4. Lucky phallic charms
Speaking of cocky mountaineers, it sure seems like they could use a bit of luck, don’t they? Fortunately, Bhutan has just the right solution. A centuries old tradition in this kingdom is to paint gigantic, colourful phalluses on walls at homes, restaurants, and even schools. They are believed to ward off evil spirits and bring good fortune – so much so that they are often used in lieu of scarecrows! Some even say that lightly tapping a woman with a fake phallus will increase her chances of getting pregnant. Others disagree, saying that it does not need to be fake. We will let you decide for yourselves. In the meantime, if you visit Bhutan, you can pick up a tiny wooden phallus keychain as a good luck charm for your friends.
5. Never forget a birthday every again
One of the most fascinating facts about Bhutan? Almost all their citizens’ birthdays fall on the same day- New Year’s Day! Most of the older citizens don’t know their dates of birth, so the government just puts 1st of January on their identity cards. As a result, a vast majority of Bhutanese people celebrate their birthdays all on the same day. At the same time, if you were to ask a Bhutanese person when their birthday was, you’d probably get a smile and an answer along the lines of: “leading a happy life is much more important than how many years you’ve been alive on this planet.” For first-time visitors to the kingdom, this is often a surprising departure from the hullabaloo surrounding birthday celebrations in most other countries.
6. Food etiquette
It is considered polite in Bhutan to refuse when someone offers you food the first time. This is meant to show gratitude and respect to your hosts and to display your unwillingness to inconvenience them. In turn, they will most likely insist that you eat at least a little. Upon the second or third offer, you may accept while covering your mouth and saying “meshu meshu.” However, make sure you can actually handle the heat before accepting your host’s invitation! Bhutanese cuisine is extremely spicy. Also, it is customary to say a short prayer and offer a small piece of food to the spirits as an offering before eating while cross-legged on the floor. Lastly, leave a bit of food on your plate when you’re done eating. This is to show your hosts that they have generously served you more than enough food to eat.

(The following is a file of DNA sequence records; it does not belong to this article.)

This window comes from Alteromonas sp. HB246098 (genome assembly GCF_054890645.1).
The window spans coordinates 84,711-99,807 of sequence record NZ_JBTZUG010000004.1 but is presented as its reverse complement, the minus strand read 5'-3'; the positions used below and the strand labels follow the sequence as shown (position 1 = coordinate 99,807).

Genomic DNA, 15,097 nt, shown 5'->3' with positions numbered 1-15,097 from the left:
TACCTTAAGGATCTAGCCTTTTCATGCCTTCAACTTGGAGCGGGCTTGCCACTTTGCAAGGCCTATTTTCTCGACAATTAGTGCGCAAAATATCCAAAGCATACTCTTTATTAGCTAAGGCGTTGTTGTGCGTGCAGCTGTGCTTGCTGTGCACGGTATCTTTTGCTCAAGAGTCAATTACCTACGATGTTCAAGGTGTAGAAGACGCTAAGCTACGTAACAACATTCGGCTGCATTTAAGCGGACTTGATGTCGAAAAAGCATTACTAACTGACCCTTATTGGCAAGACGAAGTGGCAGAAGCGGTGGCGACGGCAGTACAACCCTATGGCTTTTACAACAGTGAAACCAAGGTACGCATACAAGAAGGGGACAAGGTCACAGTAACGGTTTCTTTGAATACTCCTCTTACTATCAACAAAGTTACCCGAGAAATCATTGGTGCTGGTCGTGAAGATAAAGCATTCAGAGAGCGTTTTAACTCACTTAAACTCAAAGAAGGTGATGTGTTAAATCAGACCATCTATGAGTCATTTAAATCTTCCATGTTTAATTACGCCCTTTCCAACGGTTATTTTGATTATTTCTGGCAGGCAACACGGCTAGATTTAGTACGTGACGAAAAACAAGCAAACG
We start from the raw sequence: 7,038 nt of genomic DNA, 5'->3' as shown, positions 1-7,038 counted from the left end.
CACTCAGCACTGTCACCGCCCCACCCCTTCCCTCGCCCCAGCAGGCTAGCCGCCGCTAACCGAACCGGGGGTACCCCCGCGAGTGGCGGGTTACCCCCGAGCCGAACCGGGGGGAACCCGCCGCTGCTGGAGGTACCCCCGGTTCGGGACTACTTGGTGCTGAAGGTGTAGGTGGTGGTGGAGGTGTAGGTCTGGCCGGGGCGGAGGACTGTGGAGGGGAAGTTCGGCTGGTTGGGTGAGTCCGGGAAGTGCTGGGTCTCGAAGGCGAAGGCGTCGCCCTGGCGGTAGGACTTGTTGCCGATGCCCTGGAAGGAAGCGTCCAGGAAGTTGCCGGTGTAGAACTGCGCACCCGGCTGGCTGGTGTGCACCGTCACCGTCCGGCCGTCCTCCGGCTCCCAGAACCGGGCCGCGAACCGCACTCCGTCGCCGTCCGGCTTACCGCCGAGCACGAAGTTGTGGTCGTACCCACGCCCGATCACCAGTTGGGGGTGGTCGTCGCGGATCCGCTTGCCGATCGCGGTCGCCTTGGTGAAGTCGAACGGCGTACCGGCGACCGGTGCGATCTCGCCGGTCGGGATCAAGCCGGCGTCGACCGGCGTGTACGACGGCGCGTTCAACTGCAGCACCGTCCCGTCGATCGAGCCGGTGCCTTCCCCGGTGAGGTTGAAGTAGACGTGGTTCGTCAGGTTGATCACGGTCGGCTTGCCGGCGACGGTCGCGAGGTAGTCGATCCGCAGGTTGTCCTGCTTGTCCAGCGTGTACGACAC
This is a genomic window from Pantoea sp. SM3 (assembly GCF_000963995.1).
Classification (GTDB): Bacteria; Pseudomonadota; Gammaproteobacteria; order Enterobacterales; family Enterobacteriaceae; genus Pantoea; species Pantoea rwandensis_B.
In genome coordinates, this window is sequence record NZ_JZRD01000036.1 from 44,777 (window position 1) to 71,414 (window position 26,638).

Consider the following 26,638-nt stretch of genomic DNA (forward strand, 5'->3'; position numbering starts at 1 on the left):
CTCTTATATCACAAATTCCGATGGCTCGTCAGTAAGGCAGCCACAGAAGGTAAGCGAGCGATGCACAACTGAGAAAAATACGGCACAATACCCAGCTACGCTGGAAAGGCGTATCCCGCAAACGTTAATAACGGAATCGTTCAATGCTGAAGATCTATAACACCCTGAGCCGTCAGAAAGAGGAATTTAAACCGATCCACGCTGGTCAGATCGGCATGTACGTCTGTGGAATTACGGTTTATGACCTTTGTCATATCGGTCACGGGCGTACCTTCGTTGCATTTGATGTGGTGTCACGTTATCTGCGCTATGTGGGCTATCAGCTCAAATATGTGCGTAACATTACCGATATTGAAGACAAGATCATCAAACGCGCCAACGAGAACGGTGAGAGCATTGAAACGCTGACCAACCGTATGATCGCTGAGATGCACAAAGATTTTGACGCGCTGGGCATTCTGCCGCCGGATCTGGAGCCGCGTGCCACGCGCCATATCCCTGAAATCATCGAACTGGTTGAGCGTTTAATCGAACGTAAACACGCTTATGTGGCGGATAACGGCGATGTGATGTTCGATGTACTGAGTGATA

7. Who run the world?
In a complete reversal of inheritance laws found in most parts of the world, Bhutan is largely matrilineal. This means that property – be it land, house, or animals – is typically passed on from the mother to the eldest daughter. Therefore, when a couple gets married, the man moves in with his new wife. It is also a matriarchal society; women are considered the head of households and they run most of the businesses in the country, from restaurants to shops to farms. That being said, polygamy is still legal in Bhutan. A famous example of a man with multiple wives is King Jigme Singye Wangchuck, the fourth king of Bhutan, known marrying four sisters. This practice is, however, becoming less and less common.